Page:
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Morvich
Sire Runnymede
Grandsire Voter
Dam Hymir
Damsire Dr. Leggo
Sex Stallion
Foaled 1919
Country United States
Colour Brown
Breeder Adolph B. Spreckels
Owner Benjamin Block
Trainer Fred Burlew
Record 16: 12-2-1
Earnings $172,909
Major wins
United States Hotel Stakes (1921)
Hopeful Stakes (1921)
Pimlico Futurity (1921)
Saratoga Special Stakes (1921)
American Classic Race wins:
Kentucky Derby (1922)
Awards
United States Champion 2-Yr-Old Colt (1921)
Honours
Morvich Handicap at Santa Anita Park
Infobox last updated on: May 2, 2007.

Morvich (1919-1946) was an American Thoroughbred who was the first California-bred racehorse to win the Kentucky Derby. Bred by sugar magnate Adolph B. Spreckels at his Napa Stock Farm, Morvich was sired by James R. Keene's stallion, Runnymede, and was out of the mare, Hymir. Sold to Benjamin Block as a castoff with little future, the young colt was described as an "ugly cripple that no one thought could run until (trainer) Burlew proved them wrong." [1]

Despite the predictions at the time, under future Hall of Fame trainer Fred Burlew, in 1921 Morvich had one of the best seasons in American racing history for a two-year-old. Beginning as a lowly selling plater, he rapidly moved up, winning all eleven of his starts, a feat that ranks close to the record of thirteen consecutive wins set by Tremont in 1886. Dominating performances against the best horses in his age group saw Morvich the runaway winner of United States Champion 2-Yr-Old Colt honors.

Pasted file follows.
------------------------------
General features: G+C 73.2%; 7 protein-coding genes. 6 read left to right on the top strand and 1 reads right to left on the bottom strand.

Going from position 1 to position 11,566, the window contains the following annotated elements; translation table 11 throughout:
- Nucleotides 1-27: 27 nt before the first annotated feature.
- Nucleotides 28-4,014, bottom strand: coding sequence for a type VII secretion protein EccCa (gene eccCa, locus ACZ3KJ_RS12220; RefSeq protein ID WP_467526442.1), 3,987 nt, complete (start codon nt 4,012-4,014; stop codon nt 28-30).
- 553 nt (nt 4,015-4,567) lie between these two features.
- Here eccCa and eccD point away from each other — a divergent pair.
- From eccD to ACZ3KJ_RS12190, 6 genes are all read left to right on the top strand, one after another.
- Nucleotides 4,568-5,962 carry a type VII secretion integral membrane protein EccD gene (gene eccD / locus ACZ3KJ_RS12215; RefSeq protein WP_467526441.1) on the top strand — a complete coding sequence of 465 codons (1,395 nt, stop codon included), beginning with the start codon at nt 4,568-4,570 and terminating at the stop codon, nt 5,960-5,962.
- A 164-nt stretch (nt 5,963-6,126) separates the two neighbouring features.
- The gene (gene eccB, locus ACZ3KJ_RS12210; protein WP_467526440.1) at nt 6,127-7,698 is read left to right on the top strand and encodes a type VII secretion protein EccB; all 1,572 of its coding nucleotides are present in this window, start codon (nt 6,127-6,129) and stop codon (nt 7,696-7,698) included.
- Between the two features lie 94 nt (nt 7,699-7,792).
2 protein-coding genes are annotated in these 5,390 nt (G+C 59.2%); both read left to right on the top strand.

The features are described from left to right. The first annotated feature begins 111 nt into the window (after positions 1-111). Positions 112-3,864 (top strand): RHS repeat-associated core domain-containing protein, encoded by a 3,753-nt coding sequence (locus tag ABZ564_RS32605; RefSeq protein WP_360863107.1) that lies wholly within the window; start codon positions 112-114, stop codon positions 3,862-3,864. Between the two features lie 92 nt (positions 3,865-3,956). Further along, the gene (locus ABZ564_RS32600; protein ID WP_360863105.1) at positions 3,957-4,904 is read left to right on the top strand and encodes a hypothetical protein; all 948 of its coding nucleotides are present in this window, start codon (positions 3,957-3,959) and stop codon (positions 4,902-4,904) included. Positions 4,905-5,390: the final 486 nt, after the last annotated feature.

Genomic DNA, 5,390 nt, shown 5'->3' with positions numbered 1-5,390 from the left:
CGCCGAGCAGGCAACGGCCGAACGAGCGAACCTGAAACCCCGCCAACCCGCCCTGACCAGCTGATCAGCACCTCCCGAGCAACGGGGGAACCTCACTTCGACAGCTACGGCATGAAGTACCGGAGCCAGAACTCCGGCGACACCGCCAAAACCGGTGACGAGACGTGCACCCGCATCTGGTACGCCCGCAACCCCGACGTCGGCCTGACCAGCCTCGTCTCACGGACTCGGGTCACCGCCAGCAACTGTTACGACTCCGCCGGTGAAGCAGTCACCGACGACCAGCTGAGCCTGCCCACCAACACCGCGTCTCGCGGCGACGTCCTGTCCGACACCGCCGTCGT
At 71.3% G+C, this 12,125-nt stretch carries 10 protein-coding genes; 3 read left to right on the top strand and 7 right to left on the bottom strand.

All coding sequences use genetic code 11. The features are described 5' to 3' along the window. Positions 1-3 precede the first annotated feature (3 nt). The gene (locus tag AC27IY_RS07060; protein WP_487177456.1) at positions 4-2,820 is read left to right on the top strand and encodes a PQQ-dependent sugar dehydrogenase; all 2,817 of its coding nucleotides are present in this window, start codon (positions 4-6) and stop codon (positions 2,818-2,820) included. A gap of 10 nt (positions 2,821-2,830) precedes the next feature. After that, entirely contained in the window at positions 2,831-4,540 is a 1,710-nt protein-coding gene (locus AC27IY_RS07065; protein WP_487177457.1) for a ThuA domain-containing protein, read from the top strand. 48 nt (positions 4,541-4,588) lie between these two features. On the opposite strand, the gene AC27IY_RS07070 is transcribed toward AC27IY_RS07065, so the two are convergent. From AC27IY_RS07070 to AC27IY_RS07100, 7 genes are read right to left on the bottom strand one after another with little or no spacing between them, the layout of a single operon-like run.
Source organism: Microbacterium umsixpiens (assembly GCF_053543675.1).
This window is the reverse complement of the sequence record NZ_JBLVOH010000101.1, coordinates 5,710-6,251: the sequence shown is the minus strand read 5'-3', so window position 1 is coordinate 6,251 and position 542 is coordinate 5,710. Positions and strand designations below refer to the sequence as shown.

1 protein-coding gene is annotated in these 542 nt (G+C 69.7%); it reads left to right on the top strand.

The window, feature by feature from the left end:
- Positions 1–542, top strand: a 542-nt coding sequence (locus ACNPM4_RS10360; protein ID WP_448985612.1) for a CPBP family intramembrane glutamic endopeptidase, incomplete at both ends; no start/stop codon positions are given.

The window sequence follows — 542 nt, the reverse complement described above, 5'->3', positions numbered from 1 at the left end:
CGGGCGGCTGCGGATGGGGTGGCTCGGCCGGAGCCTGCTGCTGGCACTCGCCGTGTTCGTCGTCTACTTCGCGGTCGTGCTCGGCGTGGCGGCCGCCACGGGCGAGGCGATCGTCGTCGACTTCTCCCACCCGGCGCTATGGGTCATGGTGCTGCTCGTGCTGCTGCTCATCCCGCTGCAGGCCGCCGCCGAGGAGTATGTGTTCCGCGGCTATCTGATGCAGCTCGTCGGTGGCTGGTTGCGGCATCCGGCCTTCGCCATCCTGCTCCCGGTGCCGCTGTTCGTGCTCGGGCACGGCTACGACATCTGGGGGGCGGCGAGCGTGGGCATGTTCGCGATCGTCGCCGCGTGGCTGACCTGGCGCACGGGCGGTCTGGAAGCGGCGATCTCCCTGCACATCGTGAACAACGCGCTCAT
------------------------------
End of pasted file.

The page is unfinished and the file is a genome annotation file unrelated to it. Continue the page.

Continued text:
Although Morvich had not raced in 1922 leading up to the Kentucky Derby, bettors nevertheless made him the heavy favorite to win the prestigious race. Ridden by Albert Johnson, the colt did not disappoint and easily earned his 12th straight victory. In an era when the U.S. Triple Crown races had not yet become the major event for three-year-olds, Morvich did not compete in the Preakness Stakes (which was run on the same day as the Kentucky Derby in 1922). Instead, his handlers sent him to New York to compete in the Carlton Stakes where stunned racing faces at Aqueduct Racetrack watched as Harry Payne Whitney's colt Whiskaway handed Morvich his first defeat.

Morvich ended his 1922 campaign with the Derby as his only victory in five starts and after finishing off the board in the Fall Highweight Handicap at Aqueduct Racetrack, he was retired to stud duty where he proved less than successful as a sire. His only offspring of note was Downy Pillow, a Debutante Stakes winner.[1]

The colt's knees were the likely cause of his decline. He had also developed osselets in one ankle. His death effectively marked the extinction of the Hermit male-line in in the United States.[1]

References

  1. ^ Avalyn Hunter,American classic pedigrees: 1914-2003, Blood Horse Publications, 2003.
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